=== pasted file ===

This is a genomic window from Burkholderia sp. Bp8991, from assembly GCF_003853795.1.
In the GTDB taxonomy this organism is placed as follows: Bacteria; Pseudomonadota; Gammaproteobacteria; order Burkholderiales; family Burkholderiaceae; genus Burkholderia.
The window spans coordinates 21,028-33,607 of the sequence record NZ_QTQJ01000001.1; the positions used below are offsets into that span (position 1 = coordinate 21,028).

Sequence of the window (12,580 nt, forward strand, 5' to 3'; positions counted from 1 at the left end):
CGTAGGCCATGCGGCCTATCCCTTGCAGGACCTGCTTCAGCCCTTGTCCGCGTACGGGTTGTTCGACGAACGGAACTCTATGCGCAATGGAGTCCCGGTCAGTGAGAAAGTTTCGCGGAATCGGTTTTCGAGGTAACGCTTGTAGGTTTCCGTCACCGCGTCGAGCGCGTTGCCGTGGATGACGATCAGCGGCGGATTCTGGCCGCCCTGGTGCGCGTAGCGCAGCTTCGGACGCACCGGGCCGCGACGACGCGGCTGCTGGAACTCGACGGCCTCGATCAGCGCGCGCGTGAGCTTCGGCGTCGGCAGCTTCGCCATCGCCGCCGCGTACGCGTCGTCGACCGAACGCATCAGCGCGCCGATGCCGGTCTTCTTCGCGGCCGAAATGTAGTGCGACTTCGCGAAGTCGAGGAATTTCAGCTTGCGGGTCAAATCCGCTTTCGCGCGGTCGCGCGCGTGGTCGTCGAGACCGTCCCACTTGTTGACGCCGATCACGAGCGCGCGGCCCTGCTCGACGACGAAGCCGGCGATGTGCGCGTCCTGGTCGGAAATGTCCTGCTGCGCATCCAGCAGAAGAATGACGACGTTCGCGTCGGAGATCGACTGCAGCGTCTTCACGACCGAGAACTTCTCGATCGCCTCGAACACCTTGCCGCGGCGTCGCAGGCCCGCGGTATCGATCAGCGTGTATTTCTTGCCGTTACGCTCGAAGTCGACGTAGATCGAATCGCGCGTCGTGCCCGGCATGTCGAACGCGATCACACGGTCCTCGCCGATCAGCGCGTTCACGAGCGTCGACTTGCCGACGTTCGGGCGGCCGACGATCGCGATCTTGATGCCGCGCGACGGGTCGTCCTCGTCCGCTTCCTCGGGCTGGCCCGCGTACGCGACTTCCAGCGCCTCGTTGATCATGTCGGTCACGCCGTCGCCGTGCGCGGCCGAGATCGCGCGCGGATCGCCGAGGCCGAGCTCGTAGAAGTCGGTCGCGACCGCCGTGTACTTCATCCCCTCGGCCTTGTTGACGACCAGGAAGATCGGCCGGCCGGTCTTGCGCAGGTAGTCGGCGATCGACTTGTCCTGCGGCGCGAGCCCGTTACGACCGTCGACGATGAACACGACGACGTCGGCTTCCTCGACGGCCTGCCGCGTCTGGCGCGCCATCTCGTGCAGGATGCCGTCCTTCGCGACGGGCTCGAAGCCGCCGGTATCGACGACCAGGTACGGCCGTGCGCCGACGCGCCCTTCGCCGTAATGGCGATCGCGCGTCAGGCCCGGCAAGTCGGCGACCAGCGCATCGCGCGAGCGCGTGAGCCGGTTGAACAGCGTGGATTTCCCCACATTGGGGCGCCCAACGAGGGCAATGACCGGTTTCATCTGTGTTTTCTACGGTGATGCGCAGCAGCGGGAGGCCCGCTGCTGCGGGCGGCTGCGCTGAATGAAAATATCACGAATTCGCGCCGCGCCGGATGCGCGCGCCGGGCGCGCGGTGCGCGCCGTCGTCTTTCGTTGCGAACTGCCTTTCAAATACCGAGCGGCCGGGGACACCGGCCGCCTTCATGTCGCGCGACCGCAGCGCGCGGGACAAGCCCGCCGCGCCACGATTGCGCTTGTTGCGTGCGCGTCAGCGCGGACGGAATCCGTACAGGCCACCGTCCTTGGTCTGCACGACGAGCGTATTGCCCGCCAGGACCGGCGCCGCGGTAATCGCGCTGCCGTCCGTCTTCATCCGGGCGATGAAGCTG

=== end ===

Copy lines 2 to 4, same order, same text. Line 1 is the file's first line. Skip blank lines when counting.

In the GTDB taxonomy this organism is placed as follows: Bacteria; Pseudomonadota; Gammaproteobacteria; order Burkholderiales; family Burkholderiaceae; genus Burkholderia.
The window spans coordinates 21,028-33,607 of the sequence record NZ_QTQJ01000001.1; the positions used below are offsets into that span (position 1 = coordinate 21,028).

Sequence of the window (12,580 nt, forward strand, 5' to 3'; positions counted from 1 at the left end):